Six Steps To A Smooth Transition

Getting a game plan in place is key to successfully transitioning teams to a remote-work environment. Here are six simple steps agency managers can employ to guarantee a smooth transition:

  • Assess workloads and capabilities. What are your staff’s current skillsets? What training might they need to do a better job of working remotely? What is their availability for upskilling and learning?

  • Determine the number of personnel working remotely. What percentage of staff members working remotely will need access to your offices’ systems? How can you provide access while ensuring security and compliance?

  • Measure the impact on backlogs. What impact will staff members working remotely have on investigations and device-examination backlogs? Is it worth outsourcing to secondary labs?

  • Map out the shift in crime types. How have crimes changed during this crisis and what affect will that have on your agency’s response and digital intelligence requirements?

  • Put change management in place. How can you better prepare and support individual team members to work remotely? Do you have the right processes in place? Do team members have the right technological tools and training to perform their jobs? Do human resources and/or budgetary resources need to be redeployed to ensure success?

  • Reevaluate constantly. Change is constant so you should re-evaluate your plan weekly to ensure you are on track; maintaining your agility and ability to pivot quickly if conditions change, then adjusting as you go.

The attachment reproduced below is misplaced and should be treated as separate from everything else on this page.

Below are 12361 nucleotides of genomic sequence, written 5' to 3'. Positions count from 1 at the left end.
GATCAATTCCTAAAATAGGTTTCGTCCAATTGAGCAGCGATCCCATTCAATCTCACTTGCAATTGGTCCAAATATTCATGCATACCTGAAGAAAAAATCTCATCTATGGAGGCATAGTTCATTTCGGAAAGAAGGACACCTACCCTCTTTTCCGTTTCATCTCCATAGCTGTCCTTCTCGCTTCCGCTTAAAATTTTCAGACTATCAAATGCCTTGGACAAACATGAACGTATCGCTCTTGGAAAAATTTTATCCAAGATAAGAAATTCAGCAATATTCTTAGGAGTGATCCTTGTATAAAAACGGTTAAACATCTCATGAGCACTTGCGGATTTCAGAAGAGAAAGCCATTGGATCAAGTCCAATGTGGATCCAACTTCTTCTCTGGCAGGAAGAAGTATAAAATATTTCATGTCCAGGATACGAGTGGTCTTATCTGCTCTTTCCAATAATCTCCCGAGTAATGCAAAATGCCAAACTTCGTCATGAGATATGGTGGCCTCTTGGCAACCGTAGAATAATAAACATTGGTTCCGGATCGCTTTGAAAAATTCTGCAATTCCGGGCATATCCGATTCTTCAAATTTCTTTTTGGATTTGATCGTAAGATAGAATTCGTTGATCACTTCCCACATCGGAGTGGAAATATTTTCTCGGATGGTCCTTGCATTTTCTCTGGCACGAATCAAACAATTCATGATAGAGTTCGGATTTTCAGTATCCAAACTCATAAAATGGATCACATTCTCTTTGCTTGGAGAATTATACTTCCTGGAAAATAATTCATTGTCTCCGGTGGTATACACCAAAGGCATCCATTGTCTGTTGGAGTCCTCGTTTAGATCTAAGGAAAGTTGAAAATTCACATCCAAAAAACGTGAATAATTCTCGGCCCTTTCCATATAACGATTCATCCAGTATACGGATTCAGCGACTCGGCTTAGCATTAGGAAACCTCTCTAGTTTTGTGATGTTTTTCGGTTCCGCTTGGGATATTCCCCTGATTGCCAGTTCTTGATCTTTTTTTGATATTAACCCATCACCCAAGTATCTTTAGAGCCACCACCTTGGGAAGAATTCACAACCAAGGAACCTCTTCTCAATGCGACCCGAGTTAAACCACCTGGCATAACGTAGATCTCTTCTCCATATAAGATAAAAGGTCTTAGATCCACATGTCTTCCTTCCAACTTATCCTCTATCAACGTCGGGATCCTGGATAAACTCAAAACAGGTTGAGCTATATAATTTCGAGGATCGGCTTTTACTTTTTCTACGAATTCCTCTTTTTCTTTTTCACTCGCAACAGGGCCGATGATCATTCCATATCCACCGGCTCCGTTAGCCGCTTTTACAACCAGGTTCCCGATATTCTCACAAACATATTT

The Upside To Remote Deployment

Shifting to work-at-home duty is providing examiners with the opportunity to clear backlogs and gain new skills.

Examiners working in rotation shifts: In many areas, examiners are coming to their labs once or twice a week in shifts. They can conduct extractions in the lab then do analysis from home. Cellebrite is offering several licensing options to help customers operate more efficiently. For details about the licensing options read the Remote Licensing options blog or contact support directly.

Skill building is up: Many law enforcement staffers are using their work-from-home orders as an opportunity to learn new skills. Enrollment in online courses is up as many in the digital intelligence community seek certifications and deeper skills that will leave them better prepared when they are ordered back to their offices.

Now is the time for agency managers to encourage learning so your teams will be better equipped for the future once the current crisis abates and teams are brought back to restart more centralized operations.

The Road Ahead

Agencies need to shift to a new mode of operation to be successful through this transition period. Change must be evaluated on a tactical, operational, and strategic level to ensure that what you deploy today will pay even larger dividends in the future. Using this time of disruption to retool and train personnel will put your organization in a much better position to restart operations once this crisis has passed.

Future blogs in this series will take a more in-depth look at strategic areas and how digital technology is evolving to meet the current crisis while preparing law enforcement for the challenges of tomorrow.

We, like you, are now socially isolated and let’s face it, it is not much fun. So, we wanted to create a special daily get together where we could just have some great conversation and forget about the aggravation of being stuck at home.

Every day from 12:30PM to 1PM EST we will open a live video chat for the first 1,000 attendees. You only need to register once to join us on any day.